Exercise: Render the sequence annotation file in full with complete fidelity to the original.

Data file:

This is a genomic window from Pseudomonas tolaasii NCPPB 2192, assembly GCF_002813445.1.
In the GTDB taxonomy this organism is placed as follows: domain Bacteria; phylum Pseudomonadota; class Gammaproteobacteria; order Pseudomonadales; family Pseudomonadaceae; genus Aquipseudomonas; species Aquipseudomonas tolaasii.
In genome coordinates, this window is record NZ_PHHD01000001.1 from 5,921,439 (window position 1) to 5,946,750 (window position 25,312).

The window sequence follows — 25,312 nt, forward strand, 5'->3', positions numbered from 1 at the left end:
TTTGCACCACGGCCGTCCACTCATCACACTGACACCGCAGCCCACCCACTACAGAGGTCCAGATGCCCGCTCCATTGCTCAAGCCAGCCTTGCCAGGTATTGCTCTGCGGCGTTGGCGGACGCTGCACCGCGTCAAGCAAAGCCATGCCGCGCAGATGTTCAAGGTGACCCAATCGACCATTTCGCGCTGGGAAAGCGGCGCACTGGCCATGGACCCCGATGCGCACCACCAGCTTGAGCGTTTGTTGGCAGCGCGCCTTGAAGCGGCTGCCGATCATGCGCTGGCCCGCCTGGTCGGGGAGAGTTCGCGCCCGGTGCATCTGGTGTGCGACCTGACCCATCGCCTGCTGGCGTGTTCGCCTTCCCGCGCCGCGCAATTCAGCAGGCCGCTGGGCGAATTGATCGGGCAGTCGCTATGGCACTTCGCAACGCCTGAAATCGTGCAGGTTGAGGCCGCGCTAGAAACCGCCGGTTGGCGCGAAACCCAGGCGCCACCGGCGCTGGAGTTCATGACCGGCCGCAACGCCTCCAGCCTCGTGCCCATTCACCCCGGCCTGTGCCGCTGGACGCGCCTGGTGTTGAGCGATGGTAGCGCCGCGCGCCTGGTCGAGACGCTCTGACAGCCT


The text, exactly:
This is a genomic window from Pseudomonas tolaasii NCPPB 2192, assembly GCF_002813445.1.
In the GTDB taxonomy this organism is placed as follows: domain Bacteria; phylum Pseudomonadota; class Gammaproteobacteria; order Pseudomonadales; family Pseudomonadaceae; genus Aquipseudomonas; species Aquipseudomonas tolaasii.
In genome coordinates, this window is record NZ_PHHD01000001.1 from 5,921,439 (window position 1) to 5,946,750 (window position 25,312).

The window sequence follows — 25,312 nt, forward strand, 5'->3', positions numbered from 1 at the left end:
TTTGCACCACGGCCGTCCACTCATCACACTGACACCGCAGCCCACCCACTACAGAGGTCCAGATGCCCGCTCCATTGCTCAAGCCAGCCTTGCCAGGTATTGCTCTGCGGCGTTGGCGGACGCTGCACCGCGTCAAGCAAAGCCATGCCGCGCAGATGTTCAAGGTGACCCAATCGACCATTTCGCGCTGGGAAAGCGGCGCACTGGCCATGGACCCCGATGCGCACCACCAGCTTGAGCGTTTGTTGGCAGCGCGCCTTGAAGCGGCTGCCGATCATGCGCTGGCCCGCCTGGTCGGGGAGAGTTCGCGCCCGGTGCATCTGGTGTGCGACCTGACCCATCGCCTGCTGGCGTGTTCGCCTTCCCGCGCCGCGCAATTCAGCAGGCCGCTGGGCGAATTGATCGGGCAGTCGCTATGGCACTTCGCAACGCCTGAAATCGTGCAGGTTGAGGCCGCGCTAGAAACCGCCGGTTGGCGCGAAACCCAGGCGCCACCGGCGCTGGAGTTCATGACCGGCCGCAACGCCTCCAGCCTCGTGCCCATTCACCCCGGCCTGTGCCGCTGGACGCGCCTGGTGTTGAGCGATGGTAGCGCCGCGCGCCTGGTCGAGACGCTCTGACAGCCT